Ask someone who lives in the Coachella Valley where to find a really good taco and they'll most likely send you to this no-frills strip mall spot in Indio (just four miles from the festival grounds, FYI). The food is as simple as the space with tacos consisting of meat (chicken, carne asada, and al pastor seem to be favorites), a corn tortilla, onion, and cilantro. And nearly all of them (other than the tripe and tongue versions) come in under the $2 mark. Add to that a good variety of flavorful homemade salsas, authentic rice and beans, and a breakfast menu that goes till 2pm, and you'll probably just want to head there right now.
Eureka is that rare casual restaurant concept that does just about everything it sets out to do really well. It's got a huge craft beer list, an impressive selection of small-batch whiskeys (including some that have been custom barreled), impressive gourmet burgers (don't miss the bison version topped with bacon-infused jalapeño jam), and an enticing list of upscale comfort dishes that run the gamut from osso bucco riblets to a beet salad garnished with pop rocks. Inside, the modern-rustic space features a large bar and booths, while there's an enclosed heated patio outside with a sprinkling of large picnic-style tables for larger groups.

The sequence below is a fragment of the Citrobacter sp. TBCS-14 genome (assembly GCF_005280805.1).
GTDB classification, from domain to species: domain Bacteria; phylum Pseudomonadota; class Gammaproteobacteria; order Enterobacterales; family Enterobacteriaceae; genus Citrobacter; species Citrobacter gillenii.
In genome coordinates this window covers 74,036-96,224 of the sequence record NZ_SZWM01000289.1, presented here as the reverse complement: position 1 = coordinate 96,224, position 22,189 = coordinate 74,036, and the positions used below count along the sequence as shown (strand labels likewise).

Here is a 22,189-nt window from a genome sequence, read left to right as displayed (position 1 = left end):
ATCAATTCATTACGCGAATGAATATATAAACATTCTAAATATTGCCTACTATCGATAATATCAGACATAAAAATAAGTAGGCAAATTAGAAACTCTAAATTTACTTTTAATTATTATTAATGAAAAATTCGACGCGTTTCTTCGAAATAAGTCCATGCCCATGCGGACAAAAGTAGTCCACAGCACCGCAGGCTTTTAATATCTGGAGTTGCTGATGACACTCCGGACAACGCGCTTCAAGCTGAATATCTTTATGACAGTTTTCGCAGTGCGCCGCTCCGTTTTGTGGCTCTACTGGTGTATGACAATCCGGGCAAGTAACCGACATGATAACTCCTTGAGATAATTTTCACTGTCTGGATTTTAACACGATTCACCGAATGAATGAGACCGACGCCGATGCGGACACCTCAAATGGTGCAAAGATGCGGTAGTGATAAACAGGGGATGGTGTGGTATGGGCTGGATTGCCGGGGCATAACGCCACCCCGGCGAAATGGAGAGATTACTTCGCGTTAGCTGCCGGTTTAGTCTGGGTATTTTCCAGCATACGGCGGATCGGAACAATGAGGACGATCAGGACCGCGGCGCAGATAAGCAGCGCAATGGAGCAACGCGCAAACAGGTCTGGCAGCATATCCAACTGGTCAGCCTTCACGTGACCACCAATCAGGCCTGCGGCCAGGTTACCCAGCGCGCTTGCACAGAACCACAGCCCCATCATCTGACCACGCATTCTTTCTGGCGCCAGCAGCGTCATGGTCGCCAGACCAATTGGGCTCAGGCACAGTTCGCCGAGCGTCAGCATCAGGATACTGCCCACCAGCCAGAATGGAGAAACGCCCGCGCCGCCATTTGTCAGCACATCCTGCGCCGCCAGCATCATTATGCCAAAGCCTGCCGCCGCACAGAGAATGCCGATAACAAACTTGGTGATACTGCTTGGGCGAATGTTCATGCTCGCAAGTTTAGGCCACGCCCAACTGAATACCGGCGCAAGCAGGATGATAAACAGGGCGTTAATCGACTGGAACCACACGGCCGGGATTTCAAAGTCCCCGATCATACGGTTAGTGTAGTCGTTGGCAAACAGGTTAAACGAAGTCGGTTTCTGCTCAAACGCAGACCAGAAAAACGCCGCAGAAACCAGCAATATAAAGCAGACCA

Joey Palm Springs
This bright cafe and bistro on Palm Springs' main drag has quite the pedigree: Vince Calcagno — former co-owner of San Francisco's fabled Zuni Café — opened it along with his partner Joe Lucero, who runs the kitchen. The breakfast and lunch menus are printed daily and might include curried chicken salad on cranberry bread, a farro salad with smoked trout, or eggs baked in soft polenta. There's also an espresso bar with beans from NorCal's artisan Equator Coffee and Teas, and a selection of beer and wines with a focus on French producers. Dinner service will kick off in the fall.
Workshop Kitchen And Bar